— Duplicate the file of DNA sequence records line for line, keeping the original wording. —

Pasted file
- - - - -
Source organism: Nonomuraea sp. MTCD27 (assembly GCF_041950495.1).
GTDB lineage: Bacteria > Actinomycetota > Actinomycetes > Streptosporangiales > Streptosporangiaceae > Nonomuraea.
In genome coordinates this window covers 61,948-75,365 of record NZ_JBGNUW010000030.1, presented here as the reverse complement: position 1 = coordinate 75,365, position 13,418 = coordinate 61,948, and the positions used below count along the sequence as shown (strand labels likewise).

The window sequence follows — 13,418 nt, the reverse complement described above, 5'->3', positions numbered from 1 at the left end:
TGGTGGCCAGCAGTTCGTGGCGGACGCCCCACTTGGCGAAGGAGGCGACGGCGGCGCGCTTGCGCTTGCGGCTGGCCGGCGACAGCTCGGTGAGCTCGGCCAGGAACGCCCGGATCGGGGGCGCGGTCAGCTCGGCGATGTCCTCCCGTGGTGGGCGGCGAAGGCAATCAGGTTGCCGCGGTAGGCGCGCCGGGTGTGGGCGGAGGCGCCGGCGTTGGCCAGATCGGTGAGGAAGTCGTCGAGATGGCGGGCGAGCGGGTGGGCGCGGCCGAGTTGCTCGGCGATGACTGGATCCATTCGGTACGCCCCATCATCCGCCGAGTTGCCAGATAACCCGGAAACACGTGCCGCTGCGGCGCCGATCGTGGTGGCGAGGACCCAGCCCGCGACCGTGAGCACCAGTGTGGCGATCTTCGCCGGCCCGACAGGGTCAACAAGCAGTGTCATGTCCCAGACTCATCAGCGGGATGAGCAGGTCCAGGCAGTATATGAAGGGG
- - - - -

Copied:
Source organism: Nonomuraea sp. MTCD27 (assembly GCF_041950495.1).
GTDB lineage: Bacteria > Actinomycetota > Actinomycetes > Streptosporangiales > Streptosporangiaceae > Nonomuraea.
In genome coordinates this window covers 61,948-75,365 of record NZ_JBGNUW010000030.1, presented here as the reverse complement: position 1 = coordinate 75,365, position 13,418 = coordinate 61,948, and the positions used below count along the sequence as shown (strand labels likewise).

The window sequence follows — 13,418 nt, the reverse complement described above, 5'->3', positions numbered from 1 at the left end:
TGGTGGCCAGCAGTTCGTGGCGGACGCCCCACTTGGCGAAGGAGGCGACGGCGGCGCGCTTGCGCTTGCGGCTGGCCGGCGACAGCTCGGTGAGCTCGGCCAGGAACGCCCGGATCGGGGGCGCGGTCAGCTCGGCGATGTCCTCCCGTGGTGGGCGGCGAAGGCAATCAGGTTGCCGCGGTAGGCGCGCCGGGTGTGGGCGGAGGCGCCGGCGTTGGCCAGATCGGTGAGGAAGTCGTCGAGATGGCGGGCGAGCGGGTGGGCGCGGCCGAGTTGCTCGGCGATGACTGGATCCATTCGGTACGCCCCATCATCCGCCGAGTTGCCAGATAACCCGGAAACACGTGCCGCTGCGGCGCCGATCGTGGTGGCGAGGACCCAGCCCGCGACCGTGAGCACCAGTGTGGCGATCTTCGCCGGCCCGACAGGGTCAACAAGCAGTGTCATGTCCCAGACTCATCAGCGGGATGAGCAGGTCCAGGCAGTATATGAAGGGG